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Do we have too many deer?

Experts agree: We do not have a deer overpopulation problem in Ann Arbor.


Ecologists and wildlife biologists say that if there were truly overpopulation, in the sense of overburdening the habitat, deer would starve en masse, as occasionally occurred decades ago when winters were more severe and browse was less available. Does would no longer have twins, and deer numbers would drop within a year. But Ann Arbor's deer aren't overburdening the habitat-- they're healthy and eating plants, which is why some are upset at them. They know we do not have an overpopulation so they use the unscientific and subjective term "overabundance" when they say how many deer there are.


The problem is not "too many deer," but rather "too many deer where some people don't want them to be."

And though we can sympathize with gardeners' and landscapers' concerns about deer in their backyards, culls don't solve the problem-- and can worsen it. Cullers cannot guarantee the removal of specific deer deemed nuisances, and if choice landscaping/food sources remain accessible, deer will continue to thrive on them.


Scientific studies indicate culling can increase birth rates.


Culling only lowers deer numbers on a temporary basis, which is why it must be done year-after-year. Fairmount Park started a "one-time" deer cull in 1999; they're now on their 15th year of culling. Jackson is on their 8th.

Ann Arbor deer

Reproduction is density-dependent; as the total deer population decreases, the average number of offspring increases. After culling in Chicago's metro area, ecologists were dismayed to find that does in these culled areas were more likely to reproduce at a younger age, more fawns were born and more survived. Scientists in Florida have found hunted deer herds are much more likely to produce twins. 


When deer populations are unnaturally reduced (e.g., through a cull), yet resources remain, the remaining deer and those who move in to take those resources are better-nourished. Better-nourished deer have higher productivity, lower fawn mortality, increased conception rates, and increased pregnancy in young deer--thus helping the population grow unnaturally faster.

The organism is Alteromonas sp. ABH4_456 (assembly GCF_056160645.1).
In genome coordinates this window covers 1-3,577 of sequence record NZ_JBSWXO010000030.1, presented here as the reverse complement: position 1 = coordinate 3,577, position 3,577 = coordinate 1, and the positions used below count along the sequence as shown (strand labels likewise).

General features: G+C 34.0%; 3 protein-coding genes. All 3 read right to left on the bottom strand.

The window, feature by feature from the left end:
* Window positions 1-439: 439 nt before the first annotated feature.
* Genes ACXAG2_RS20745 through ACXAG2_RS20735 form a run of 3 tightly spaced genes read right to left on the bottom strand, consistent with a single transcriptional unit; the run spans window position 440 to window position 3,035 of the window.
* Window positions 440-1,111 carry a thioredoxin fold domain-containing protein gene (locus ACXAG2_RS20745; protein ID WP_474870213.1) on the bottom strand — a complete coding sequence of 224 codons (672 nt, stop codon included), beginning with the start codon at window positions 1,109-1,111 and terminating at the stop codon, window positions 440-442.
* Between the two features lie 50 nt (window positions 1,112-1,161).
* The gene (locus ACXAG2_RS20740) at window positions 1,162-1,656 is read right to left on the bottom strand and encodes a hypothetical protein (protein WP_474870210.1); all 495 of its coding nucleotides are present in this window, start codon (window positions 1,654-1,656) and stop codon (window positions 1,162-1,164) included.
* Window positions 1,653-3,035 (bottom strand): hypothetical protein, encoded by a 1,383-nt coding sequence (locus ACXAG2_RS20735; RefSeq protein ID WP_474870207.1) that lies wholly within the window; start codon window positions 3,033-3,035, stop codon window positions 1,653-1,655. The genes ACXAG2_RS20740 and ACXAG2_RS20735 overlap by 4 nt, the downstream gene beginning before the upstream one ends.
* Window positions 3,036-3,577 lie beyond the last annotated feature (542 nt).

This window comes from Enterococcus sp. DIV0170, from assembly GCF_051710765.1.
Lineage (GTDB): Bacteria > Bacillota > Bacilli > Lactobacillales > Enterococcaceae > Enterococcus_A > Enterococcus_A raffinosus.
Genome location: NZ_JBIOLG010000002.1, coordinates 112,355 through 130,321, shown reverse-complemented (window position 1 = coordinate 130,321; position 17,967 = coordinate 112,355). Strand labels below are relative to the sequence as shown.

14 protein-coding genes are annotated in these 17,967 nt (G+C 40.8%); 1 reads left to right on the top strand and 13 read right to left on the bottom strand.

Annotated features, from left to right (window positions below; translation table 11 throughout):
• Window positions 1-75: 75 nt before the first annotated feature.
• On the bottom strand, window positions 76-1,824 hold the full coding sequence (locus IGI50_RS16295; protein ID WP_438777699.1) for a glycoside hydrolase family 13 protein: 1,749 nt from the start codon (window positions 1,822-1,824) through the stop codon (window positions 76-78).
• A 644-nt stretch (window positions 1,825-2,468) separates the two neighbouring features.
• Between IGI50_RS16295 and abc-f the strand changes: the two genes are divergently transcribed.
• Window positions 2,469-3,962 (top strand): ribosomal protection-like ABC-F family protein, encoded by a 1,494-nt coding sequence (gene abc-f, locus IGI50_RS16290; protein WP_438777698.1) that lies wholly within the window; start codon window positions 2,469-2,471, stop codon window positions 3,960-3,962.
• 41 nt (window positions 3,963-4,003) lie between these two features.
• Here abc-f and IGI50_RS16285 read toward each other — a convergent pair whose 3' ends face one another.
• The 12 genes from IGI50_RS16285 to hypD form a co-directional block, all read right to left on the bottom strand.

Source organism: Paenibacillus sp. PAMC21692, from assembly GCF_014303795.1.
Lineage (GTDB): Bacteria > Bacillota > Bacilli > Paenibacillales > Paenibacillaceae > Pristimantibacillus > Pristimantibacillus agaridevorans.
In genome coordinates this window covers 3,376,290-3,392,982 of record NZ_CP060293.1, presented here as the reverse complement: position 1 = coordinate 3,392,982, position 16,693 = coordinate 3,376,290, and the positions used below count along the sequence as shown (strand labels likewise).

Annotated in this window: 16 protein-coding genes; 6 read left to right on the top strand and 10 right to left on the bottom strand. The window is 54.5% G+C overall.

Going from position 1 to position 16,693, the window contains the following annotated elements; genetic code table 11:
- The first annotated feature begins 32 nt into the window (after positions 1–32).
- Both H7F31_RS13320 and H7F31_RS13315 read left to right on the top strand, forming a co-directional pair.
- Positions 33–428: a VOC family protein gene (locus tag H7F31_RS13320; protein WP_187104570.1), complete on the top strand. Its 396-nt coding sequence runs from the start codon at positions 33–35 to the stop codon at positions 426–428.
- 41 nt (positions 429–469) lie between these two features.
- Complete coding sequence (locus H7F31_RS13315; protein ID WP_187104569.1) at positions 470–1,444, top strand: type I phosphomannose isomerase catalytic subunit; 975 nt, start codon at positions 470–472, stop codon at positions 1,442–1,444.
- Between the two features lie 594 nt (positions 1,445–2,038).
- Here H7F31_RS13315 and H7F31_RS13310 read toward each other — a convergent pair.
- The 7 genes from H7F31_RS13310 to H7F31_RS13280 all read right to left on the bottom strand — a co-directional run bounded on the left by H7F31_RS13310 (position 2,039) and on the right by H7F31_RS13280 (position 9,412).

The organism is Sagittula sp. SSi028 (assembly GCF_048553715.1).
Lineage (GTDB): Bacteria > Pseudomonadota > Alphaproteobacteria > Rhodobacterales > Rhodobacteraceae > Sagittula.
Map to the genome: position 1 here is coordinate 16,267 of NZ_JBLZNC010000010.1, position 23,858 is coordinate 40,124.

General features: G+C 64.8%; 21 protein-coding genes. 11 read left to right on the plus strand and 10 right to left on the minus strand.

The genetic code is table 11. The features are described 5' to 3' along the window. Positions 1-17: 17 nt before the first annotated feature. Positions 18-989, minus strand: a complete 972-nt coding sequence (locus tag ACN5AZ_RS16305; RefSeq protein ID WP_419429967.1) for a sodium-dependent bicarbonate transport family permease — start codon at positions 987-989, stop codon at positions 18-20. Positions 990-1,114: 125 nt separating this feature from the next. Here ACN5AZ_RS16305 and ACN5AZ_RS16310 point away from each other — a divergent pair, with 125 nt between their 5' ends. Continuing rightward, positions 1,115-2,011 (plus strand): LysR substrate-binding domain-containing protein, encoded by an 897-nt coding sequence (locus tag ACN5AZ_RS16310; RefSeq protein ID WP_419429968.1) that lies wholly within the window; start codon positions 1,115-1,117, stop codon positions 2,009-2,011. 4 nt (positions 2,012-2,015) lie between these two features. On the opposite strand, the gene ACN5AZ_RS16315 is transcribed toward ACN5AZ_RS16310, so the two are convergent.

Michigan DNR remains "neutral" on a cull in Ann Arbor. Perhaps that's because they say deer numbers are declining in Michigan.

The Quality Deer Management Association (QDMA), a national group of hunters, suggests that deer populations are declining across the US, and that Michigan's deer harvest has declined 20% from 2003 to 2013.

The Michigan Department of Natural Resources (MDNR)'s 2014 Deer Management Overview for Washtenaw County says, "It does appear that deer herd condition declined in the Washtenaw DMU [Deer Managment Unit] from 2003-12. Increased deerdensity resulting in heightened intra-species competition and resource depletion can cause this phenomenon. However, as most of our deer population indices point to a decline in deer numbers, this seems unlikely to be the cause. Also, environmental influences (e.g., extreme weather events) tend to be short in duration and impacts are limited to short time frames (i.e., 1-2 years). We would not expect to see environmental effects drive down deer condition for this time span, although climate change may be shifting this perspective. Most likely, the reduction in deer condition is mainly attributable to land use changes. Increasing development across the DMU often can help increase survival of deer using nonhuntable lands as refuge, but it may come at a price of natural vegetation resources."

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